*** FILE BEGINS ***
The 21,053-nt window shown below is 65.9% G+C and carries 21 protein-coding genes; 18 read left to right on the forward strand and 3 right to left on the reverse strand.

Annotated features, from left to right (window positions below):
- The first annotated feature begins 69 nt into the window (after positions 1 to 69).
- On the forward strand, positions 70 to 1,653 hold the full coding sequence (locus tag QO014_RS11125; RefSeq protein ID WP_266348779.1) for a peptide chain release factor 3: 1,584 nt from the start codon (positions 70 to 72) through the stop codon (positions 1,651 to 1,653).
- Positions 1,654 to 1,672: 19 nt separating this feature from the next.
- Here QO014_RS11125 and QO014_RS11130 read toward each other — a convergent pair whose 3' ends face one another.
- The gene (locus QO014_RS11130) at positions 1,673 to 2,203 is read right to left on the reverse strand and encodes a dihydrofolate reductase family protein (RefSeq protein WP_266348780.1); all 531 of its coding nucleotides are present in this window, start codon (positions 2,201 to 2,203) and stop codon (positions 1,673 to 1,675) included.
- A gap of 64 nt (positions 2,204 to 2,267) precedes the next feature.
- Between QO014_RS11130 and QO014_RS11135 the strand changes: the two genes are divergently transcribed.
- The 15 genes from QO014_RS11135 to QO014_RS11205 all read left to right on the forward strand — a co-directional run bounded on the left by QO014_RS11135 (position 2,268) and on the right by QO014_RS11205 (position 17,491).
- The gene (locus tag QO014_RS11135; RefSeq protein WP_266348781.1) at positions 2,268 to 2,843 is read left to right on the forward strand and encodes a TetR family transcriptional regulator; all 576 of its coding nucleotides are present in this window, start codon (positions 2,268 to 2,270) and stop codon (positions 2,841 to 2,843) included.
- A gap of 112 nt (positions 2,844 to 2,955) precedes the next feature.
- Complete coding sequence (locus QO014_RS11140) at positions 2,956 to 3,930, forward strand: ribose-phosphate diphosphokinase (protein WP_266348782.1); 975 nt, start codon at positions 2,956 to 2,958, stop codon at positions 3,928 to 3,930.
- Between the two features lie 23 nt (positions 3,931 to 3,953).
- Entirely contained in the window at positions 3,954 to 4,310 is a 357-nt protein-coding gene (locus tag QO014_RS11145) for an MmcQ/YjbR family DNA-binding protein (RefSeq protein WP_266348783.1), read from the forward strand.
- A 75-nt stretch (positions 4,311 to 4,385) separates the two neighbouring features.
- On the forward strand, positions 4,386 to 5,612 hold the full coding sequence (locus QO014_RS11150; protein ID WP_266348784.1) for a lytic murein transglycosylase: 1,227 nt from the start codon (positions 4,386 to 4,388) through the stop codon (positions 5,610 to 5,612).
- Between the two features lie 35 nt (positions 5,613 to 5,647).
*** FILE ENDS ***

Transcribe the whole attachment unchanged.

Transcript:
The 21,053-nt window shown below is 65.9% G+C and carries 21 protein-coding genes; 18 read left to right on the forward strand and 3 right to left on the reverse strand.

Annotated features, from left to right (window positions below):
- The first annotated feature begins 69 nt into the window (after positions 1 to 69).
- On the forward strand, positions 70 to 1,653 hold the full coding sequence (locus tag QO014_RS11125; RefSeq protein ID WP_266348779.1) for a peptide chain release factor 3: 1,584 nt from the start codon (positions 70 to 72) through the stop codon (positions 1,651 to 1,653).
- Positions 1,654 to 1,672: 19 nt separating this feature from the next.
- Here QO014_RS11125 and QO014_RS11130 read toward each other — a convergent pair whose 3' ends face one another.
- The gene (locus QO014_RS11130) at positions 1,673 to 2,203 is read right to left on the reverse strand and encodes a dihydrofolate reductase family protein (RefSeq protein WP_266348780.1); all 531 of its coding nucleotides are present in this window, start codon (positions 2,201 to 2,203) and stop codon (positions 1,673 to 1,675) included.
- A gap of 64 nt (positions 2,204 to 2,267) precedes the next feature.
- Between QO014_RS11130 and QO014_RS11135 the strand changes: the two genes are divergently transcribed.
- The 15 genes from QO014_RS11135 to QO014_RS11205 all read left to right on the forward strand — a co-directional run bounded on the left by QO014_RS11135 (position 2,268) and on the right by QO014_RS11205 (position 17,491).
- The gene (locus tag QO014_RS11135; RefSeq protein WP_266348781.1) at positions 2,268 to 2,843 is read left to right on the forward strand and encodes a TetR family transcriptional regulator; all 576 of its coding nucleotides are present in this window, start codon (positions 2,268 to 2,270) and stop codon (positions 2,841 to 2,843) included.
- A gap of 112 nt (positions 2,844 to 2,955) precedes the next feature.
- Complete coding sequence (locus QO014_RS11140) at positions 2,956 to 3,930, forward strand: ribose-phosphate diphosphokinase (protein WP_266348782.1); 975 nt, start codon at positions 2,956 to 2,958, stop codon at positions 3,928 to 3,930.
- Between the two features lie 23 nt (positions 3,931 to 3,953).
- Entirely contained in the window at positions 3,954 to 4,310 is a 357-nt protein-coding gene (locus tag QO014_RS11145) for an MmcQ/YjbR family DNA-binding protein (RefSeq protein WP_266348783.1), read from the forward strand.
- A 75-nt stretch (positions 4,311 to 4,385) separates the two neighbouring features.
- On the forward strand, positions 4,386 to 5,612 hold the full coding sequence (locus QO014_RS11150; protein ID WP_266348784.1) for a lytic murein transglycosylase: 1,227 nt from the start codon (positions 4,386 to 4,388) through the stop codon (positions 5,610 to 5,612).
- Between the two features lie 35 nt (positions 5,613 to 5,647).